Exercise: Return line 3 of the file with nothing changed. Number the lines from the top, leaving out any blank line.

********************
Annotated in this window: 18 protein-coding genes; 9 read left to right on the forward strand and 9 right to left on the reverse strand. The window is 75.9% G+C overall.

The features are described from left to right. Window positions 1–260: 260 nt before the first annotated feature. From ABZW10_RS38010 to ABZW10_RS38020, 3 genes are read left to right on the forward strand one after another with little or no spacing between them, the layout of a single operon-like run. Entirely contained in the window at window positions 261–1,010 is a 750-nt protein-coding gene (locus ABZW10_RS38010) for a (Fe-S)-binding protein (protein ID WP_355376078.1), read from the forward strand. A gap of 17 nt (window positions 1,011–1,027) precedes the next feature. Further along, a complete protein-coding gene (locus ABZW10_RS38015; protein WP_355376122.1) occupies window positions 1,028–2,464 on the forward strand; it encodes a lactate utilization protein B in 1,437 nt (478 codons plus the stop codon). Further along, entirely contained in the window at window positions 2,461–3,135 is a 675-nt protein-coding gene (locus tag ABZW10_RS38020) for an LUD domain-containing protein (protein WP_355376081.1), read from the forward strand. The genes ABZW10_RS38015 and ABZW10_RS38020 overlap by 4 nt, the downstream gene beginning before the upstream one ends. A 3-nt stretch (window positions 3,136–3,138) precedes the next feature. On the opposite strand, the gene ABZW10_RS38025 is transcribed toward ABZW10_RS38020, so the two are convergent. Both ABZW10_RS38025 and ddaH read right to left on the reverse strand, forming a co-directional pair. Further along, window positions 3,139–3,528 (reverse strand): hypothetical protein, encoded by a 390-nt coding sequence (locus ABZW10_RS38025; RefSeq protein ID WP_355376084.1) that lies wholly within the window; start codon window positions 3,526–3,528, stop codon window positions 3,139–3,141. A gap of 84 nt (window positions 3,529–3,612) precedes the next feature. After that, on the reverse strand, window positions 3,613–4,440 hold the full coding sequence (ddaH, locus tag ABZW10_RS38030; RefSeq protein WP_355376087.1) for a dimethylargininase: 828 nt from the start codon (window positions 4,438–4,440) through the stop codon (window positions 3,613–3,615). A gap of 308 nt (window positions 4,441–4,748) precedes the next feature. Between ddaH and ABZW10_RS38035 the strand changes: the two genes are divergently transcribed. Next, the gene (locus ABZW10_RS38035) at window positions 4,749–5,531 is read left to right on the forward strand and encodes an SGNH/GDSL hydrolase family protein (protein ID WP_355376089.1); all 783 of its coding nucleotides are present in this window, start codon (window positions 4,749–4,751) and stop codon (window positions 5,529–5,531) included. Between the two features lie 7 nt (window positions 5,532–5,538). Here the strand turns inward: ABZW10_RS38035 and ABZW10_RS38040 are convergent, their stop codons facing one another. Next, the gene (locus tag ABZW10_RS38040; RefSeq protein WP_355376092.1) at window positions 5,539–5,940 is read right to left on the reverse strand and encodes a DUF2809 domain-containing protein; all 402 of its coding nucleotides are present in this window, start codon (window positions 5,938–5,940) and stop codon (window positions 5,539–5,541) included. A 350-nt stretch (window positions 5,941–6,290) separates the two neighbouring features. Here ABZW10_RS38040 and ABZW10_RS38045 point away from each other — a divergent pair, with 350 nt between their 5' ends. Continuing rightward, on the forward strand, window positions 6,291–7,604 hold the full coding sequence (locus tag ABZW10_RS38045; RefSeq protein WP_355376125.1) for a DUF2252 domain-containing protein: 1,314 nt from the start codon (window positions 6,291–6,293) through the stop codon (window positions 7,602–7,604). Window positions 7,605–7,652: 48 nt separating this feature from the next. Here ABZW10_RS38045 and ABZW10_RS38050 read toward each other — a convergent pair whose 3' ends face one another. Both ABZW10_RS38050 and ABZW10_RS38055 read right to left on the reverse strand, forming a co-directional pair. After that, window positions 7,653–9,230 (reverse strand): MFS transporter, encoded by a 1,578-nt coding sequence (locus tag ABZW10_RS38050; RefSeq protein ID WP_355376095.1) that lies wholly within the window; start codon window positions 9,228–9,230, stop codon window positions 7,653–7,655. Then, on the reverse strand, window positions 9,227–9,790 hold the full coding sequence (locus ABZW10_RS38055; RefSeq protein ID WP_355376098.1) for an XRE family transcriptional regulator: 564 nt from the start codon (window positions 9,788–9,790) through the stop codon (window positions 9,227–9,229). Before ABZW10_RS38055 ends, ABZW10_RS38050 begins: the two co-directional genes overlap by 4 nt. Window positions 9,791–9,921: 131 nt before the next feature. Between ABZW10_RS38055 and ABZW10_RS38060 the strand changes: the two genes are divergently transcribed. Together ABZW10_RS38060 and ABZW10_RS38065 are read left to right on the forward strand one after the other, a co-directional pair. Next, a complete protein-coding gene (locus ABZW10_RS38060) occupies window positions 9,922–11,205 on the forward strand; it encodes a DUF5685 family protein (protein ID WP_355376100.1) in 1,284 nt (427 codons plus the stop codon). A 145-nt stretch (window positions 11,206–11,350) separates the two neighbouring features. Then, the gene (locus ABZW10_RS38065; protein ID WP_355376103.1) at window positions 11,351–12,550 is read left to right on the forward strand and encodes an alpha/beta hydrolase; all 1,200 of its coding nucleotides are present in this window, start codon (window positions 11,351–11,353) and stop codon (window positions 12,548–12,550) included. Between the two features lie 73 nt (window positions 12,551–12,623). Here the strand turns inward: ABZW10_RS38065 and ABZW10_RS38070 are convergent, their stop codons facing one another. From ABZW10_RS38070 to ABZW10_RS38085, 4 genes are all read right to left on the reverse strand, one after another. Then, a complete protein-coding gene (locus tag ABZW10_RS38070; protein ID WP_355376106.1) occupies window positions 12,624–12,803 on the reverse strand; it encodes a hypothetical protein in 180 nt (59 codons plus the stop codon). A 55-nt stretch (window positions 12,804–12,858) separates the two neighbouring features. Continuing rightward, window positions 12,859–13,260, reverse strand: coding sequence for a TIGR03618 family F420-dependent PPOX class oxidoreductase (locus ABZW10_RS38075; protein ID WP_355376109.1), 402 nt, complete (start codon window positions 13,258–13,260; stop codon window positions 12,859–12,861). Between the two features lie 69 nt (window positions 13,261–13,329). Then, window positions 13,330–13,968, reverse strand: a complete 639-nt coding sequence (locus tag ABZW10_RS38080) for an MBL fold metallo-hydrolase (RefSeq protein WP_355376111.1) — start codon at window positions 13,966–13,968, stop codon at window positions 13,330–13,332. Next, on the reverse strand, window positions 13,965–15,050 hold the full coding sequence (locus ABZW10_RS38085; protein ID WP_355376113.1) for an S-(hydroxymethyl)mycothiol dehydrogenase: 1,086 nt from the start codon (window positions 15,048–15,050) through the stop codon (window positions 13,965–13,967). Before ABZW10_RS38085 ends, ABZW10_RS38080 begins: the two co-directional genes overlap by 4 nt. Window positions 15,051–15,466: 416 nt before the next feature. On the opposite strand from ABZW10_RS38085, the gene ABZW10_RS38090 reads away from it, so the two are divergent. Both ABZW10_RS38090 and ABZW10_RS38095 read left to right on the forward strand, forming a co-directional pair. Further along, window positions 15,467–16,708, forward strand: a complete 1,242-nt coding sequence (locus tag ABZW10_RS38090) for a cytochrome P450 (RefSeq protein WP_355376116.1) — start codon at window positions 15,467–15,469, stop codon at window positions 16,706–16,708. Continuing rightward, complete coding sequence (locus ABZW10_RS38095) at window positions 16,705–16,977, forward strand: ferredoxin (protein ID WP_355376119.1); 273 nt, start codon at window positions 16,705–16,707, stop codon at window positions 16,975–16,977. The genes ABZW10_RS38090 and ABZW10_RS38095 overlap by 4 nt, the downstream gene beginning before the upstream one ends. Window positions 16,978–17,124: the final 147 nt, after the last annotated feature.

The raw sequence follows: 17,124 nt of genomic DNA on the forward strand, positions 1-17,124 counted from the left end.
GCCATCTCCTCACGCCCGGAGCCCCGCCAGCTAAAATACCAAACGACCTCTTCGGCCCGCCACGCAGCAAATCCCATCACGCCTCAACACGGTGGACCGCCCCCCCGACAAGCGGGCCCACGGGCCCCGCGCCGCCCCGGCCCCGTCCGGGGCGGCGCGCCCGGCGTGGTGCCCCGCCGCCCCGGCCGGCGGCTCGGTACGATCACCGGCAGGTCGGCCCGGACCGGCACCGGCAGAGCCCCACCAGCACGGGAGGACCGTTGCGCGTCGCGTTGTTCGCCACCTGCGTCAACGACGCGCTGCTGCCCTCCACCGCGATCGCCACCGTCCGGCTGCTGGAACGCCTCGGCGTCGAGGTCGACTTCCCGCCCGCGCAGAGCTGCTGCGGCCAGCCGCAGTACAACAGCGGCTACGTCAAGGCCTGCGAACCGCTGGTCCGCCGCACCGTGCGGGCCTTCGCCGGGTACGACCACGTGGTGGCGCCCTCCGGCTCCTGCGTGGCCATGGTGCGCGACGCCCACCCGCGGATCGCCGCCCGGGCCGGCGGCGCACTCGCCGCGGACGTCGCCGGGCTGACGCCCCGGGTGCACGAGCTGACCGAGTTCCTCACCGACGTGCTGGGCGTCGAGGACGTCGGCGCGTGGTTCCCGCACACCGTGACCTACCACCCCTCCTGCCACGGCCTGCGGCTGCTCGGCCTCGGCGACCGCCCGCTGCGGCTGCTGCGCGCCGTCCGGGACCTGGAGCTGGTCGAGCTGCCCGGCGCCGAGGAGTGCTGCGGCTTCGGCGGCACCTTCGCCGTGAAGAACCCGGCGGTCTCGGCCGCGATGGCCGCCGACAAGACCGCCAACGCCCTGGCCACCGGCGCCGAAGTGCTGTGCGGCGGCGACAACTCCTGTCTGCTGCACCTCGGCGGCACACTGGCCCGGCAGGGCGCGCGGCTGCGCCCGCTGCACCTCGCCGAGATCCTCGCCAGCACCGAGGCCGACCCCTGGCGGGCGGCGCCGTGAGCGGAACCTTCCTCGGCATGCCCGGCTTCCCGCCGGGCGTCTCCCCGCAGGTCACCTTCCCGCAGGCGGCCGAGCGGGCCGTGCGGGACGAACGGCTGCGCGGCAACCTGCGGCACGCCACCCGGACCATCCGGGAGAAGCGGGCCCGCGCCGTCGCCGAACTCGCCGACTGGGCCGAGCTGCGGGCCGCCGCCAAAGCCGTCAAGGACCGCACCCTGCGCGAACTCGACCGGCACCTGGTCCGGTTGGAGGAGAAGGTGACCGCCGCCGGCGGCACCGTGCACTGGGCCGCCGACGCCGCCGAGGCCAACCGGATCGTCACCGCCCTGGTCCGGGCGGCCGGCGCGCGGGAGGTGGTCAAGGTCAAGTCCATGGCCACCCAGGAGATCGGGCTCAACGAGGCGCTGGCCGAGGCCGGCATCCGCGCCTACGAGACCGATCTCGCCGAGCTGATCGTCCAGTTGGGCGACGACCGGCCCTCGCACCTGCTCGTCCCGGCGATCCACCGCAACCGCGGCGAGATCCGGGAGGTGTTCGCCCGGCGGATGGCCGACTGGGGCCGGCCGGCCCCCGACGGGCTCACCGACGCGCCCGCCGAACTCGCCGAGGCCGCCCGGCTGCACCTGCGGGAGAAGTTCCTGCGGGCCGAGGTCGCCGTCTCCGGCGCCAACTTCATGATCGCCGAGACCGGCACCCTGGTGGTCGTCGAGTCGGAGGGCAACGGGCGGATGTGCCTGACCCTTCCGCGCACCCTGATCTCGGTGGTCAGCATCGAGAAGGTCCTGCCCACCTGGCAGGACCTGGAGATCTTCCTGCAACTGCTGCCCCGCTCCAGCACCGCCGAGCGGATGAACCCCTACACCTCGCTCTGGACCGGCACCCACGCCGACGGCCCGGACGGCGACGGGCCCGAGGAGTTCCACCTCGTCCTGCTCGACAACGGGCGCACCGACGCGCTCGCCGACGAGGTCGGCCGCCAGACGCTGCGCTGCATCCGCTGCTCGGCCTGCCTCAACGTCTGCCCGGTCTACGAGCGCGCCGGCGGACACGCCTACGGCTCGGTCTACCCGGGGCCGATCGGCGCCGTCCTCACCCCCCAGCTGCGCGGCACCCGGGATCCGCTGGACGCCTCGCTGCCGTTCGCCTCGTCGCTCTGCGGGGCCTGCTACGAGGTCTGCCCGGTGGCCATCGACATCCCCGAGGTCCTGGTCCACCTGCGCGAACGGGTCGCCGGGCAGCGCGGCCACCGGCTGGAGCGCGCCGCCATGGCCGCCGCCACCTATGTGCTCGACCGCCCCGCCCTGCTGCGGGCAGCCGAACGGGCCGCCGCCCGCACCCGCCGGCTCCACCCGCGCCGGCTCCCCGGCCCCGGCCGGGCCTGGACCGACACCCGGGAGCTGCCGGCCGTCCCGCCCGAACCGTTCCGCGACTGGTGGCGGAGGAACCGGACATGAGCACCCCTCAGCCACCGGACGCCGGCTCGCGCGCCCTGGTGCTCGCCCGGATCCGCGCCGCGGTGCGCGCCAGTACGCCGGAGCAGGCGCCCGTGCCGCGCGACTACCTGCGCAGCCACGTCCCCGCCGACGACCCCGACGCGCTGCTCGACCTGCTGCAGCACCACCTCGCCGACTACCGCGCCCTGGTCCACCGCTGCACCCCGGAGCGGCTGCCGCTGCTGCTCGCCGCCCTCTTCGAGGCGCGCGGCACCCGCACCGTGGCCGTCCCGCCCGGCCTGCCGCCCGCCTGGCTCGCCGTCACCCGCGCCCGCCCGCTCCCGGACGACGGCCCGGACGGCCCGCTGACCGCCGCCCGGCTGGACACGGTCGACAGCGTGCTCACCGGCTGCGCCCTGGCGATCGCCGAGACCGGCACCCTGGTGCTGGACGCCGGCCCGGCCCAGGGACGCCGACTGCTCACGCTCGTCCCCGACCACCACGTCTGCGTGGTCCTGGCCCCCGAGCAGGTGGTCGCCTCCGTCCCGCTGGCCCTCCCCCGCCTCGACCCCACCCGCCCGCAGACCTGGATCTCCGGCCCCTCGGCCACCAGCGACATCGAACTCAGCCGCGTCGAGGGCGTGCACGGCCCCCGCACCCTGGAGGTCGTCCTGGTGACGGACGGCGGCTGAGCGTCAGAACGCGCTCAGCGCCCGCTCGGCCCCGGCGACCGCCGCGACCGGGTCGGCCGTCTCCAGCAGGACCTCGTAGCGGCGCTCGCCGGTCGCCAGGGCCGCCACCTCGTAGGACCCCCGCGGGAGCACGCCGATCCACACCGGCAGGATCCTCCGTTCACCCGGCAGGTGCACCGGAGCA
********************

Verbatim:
The raw sequence follows: 17,124 nt of genomic DNA on the forward strand, positions 1-17,124 counted from the left end.